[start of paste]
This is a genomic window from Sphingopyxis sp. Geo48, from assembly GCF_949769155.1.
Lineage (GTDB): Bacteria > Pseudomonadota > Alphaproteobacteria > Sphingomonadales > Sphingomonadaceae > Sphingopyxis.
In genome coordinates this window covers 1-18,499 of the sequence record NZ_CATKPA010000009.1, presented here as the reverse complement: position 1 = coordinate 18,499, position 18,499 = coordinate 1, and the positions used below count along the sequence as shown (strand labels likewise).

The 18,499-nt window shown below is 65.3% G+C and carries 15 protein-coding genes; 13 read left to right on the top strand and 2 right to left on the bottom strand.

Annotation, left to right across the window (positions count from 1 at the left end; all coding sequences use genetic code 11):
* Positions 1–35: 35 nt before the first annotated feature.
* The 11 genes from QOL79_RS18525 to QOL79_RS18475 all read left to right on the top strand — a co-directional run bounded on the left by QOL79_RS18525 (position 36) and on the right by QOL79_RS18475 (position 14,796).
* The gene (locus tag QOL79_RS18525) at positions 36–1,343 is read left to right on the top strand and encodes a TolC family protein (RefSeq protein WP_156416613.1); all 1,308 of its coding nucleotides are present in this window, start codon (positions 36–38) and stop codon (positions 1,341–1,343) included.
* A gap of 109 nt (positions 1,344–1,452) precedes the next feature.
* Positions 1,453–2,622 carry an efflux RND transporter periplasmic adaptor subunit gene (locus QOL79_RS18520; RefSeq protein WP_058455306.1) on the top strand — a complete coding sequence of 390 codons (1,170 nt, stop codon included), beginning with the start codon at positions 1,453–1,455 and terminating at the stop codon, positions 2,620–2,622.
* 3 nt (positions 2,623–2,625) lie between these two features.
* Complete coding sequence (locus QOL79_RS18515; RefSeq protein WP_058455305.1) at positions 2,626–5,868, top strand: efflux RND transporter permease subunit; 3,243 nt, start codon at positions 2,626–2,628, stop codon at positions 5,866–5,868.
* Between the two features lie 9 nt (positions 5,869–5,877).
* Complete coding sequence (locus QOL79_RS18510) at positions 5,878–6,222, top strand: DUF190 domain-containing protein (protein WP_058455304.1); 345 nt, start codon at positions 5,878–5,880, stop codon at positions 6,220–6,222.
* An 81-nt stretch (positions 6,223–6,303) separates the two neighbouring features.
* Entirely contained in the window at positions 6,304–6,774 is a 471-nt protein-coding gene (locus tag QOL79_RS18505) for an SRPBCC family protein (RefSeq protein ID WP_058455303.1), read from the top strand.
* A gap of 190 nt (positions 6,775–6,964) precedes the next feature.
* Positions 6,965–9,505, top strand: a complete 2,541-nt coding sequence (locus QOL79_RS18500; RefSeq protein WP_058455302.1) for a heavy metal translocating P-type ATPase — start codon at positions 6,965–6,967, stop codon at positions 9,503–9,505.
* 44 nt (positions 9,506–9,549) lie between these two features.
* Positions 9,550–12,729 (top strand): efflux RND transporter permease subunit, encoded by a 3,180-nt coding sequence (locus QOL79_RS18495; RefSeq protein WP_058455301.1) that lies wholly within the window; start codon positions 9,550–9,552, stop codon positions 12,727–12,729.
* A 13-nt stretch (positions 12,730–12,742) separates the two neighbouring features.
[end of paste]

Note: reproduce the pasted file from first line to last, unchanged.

This is a genomic window from Sphingopyxis sp. Geo48, from assembly GCF_949769155.1.
Lineage (GTDB): Bacteria > Pseudomonadota > Alphaproteobacteria > Sphingomonadales > Sphingomonadaceae > Sphingopyxis.
In genome coordinates this window covers 1-18,499 of the sequence record NZ_CATKPA010000009.1, presented here as the reverse complement: position 1 = coordinate 18,499, position 18,499 = coordinate 1, and the positions used below count along the sequence as shown (strand labels likewise).

The 18,499-nt window shown below is 65.3% G+C and carries 15 protein-coding genes; 13 read left to right on the top strand and 2 right to left on the bottom strand.

Annotation, left to right across the window (positions count from 1 at the left end; all coding sequences use genetic code 11):
* Positions 1–35: 35 nt before the first annotated feature.
* The 11 genes from QOL79_RS18525 to QOL79_RS18475 all read left to right on the top strand — a co-directional run bounded on the left by QOL79_RS18525 (position 36) and on the right by QOL79_RS18475 (position 14,796).
* The gene (locus tag QOL79_RS18525) at positions 36–1,343 is read left to right on the top strand and encodes a TolC family protein (RefSeq protein WP_156416613.1); all 1,308 of its coding nucleotides are present in this window, start codon (positions 36–38) and stop codon (positions 1,341–1,343) included.
* A gap of 109 nt (positions 1,344–1,452) precedes the next feature.
* Positions 1,453–2,622 carry an efflux RND transporter periplasmic adaptor subunit gene (locus QOL79_RS18520; RefSeq protein WP_058455306.1) on the top strand — a complete coding sequence of 390 codons (1,170 nt, stop codon included), beginning with the start codon at positions 1,453–1,455 and terminating at the stop codon, positions 2,620–2,622.
* 3 nt (positions 2,623–2,625) lie between these two features.
* Complete coding sequence (locus QOL79_RS18515; RefSeq protein WP_058455305.1) at positions 2,626–5,868, top strand: efflux RND transporter permease subunit; 3,243 nt, start codon at positions 2,626–2,628, stop codon at positions 5,866–5,868.
* Between the two features lie 9 nt (positions 5,869–5,877).
* Complete coding sequence (locus QOL79_RS18510) at positions 5,878–6,222, top strand: DUF190 domain-containing protein (protein WP_058455304.1); 345 nt, start codon at positions 5,878–5,880, stop codon at positions 6,220–6,222.
* An 81-nt stretch (positions 6,223–6,303) separates the two neighbouring features.
* Entirely contained in the window at positions 6,304–6,774 is a 471-nt protein-coding gene (locus tag QOL79_RS18505) for an SRPBCC family protein (RefSeq protein ID WP_058455303.1), read from the top strand.
* A gap of 190 nt (positions 6,775–6,964) precedes the next feature.
* Positions 6,965–9,505, top strand: a complete 2,541-nt coding sequence (locus QOL79_RS18500; RefSeq protein WP_058455302.1) for a heavy metal translocating P-type ATPase — start codon at positions 6,965–6,967, stop codon at positions 9,503–9,505.
* 44 nt (positions 9,506–9,549) lie between these two features.
* Positions 9,550–12,729 (top strand): efflux RND transporter permease subunit, encoded by a 3,180-nt coding sequence (locus QOL79_RS18495; RefSeq protein WP_058455301.1) that lies wholly within the window; start codon positions 9,550–9,552, stop codon positions 12,727–12,729.
* A 13-nt stretch (positions 12,730–12,742) separates the two neighbouring features.